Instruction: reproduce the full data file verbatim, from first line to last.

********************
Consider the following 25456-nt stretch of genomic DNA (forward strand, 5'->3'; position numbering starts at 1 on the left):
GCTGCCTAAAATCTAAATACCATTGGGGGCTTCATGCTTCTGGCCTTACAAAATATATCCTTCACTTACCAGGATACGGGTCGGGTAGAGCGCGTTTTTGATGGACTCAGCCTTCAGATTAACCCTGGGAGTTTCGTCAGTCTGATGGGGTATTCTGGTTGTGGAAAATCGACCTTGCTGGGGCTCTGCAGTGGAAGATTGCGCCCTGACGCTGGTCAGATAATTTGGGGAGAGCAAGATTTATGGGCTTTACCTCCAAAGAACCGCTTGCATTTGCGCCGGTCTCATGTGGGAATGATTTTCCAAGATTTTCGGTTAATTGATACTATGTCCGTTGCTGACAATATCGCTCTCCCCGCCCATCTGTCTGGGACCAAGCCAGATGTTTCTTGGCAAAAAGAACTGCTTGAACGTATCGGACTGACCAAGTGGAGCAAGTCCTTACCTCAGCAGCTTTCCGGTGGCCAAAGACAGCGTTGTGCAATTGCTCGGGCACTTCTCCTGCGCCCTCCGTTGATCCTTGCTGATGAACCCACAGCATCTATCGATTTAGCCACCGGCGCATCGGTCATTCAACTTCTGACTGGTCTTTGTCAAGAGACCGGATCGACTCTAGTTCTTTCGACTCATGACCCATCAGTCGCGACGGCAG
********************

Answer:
Consider the following 25456-nt stretch of genomic DNA (forward strand, 5'->3'; position numbering starts at 1 on the left):
GCTGCCTAAAATCTAAATACCATTGGGGGCTTCATGCTTCTGGCCTTACAAAATATATCCTTCACTTACCAGGATACGGGTCGGGTAGAGCGCGTTTTTGATGGACTCAGCCTTCAGATTAACCCTGGGAGTTTCGTCAGTCTGATGGGGTATTCTGGTTGTGGAAAATCGACCTTGCTGGGGCTCTGCAGTGGAAGATTGCGCCCTGACGCTGGTCAGATAATTTGGGGAGAGCAAGATTTATGGGCTTTACCTCCAAAGAACCGCTTGCATTTGCGCCGGTCTCATGTGGGAATGATTTTCCAAGATTTTCGGTTAATTGATACTATGTCCGTTGCTGACAATATCGCTCTCCCCGCCCATCTGTCTGGGACCAAGCCAGATGTTTCTTGGCAAAAAGAACTGCTTGAACGTATCGGACTGACCAAGTGGAGCAAGTCCTTACCTCAGCAGCTTTCCGGTGGCCAAAGACAGCGTTGTGCAATTGCTCGGGCACTTCTCCTGCGCCCTCCGTTGATCCTTGCTGATGAACCCACAGCATCTATCGATTTAGCCACCGGCGCATCGGTCATTCAACTTCTGACTGGTCTTTGTCAAGAGACCGGATCGACTCTAGTTCTTTCGACTCATGACCCATCAGTCGCGACGGCAG